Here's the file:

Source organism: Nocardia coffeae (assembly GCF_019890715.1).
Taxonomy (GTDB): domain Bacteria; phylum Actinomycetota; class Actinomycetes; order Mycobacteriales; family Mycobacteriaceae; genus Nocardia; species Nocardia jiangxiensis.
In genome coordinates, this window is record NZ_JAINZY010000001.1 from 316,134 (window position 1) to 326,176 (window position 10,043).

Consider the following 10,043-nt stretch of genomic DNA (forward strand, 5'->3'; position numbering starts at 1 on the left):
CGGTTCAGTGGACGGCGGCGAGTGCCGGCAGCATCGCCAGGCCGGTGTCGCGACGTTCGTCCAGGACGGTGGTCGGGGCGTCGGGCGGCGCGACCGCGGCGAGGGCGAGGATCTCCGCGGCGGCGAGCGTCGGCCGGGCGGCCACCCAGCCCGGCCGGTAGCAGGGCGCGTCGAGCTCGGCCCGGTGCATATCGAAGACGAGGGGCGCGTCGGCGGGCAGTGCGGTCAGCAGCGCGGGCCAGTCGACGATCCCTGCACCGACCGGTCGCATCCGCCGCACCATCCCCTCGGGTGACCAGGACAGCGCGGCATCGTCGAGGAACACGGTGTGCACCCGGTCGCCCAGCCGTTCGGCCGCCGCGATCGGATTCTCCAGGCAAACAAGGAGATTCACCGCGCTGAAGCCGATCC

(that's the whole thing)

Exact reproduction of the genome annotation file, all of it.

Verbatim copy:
Source organism: Nocardia coffeae (assembly GCF_019890715.1).
Taxonomy (GTDB): domain Bacteria; phylum Actinomycetota; class Actinomycetes; order Mycobacteriales; family Mycobacteriaceae; genus Nocardia; species Nocardia jiangxiensis.
In genome coordinates, this window is record NZ_JAINZY010000001.1 from 316,134 (window position 1) to 326,176 (window position 10,043).

Consider the following 10,043-nt stretch of genomic DNA (forward strand, 5'->3'; position numbering starts at 1 on the left):
CGGTTCAGTGGACGGCGGCGAGTGCCGGCAGCATCGCCAGGCCGGTGTCGCGACGTTCGTCCAGGACGGTGGTCGGGGCGTCGGGCGGCGCGACCGCGGCGAGGGCGAGGATCTCCGCGGCGGCGAGCGTCGGCCGGGCGGCCACCCAGCCCGGCCGGTAGCAGGGCGCGTCGAGCTCGGCCCGGTGCATATCGAAGACGAGGGGCGCGTCGGCGGGCAGTGCGGTCAGCAGCGCGGGCCAGTCGACGATCCCTGCACCGACCGGTCGCATCCGCCGCACCATCCCCTCGGGTGACCAGGACAGCGCGGCATCGTCGAGGAACACGGTGTGCACCCGGTCGCCCAGCCGTTCGGCCGCCGCGATCGGATTCTCCAGGCAAACAAGGAGATTCACCGCGCTGAAGCCGATCC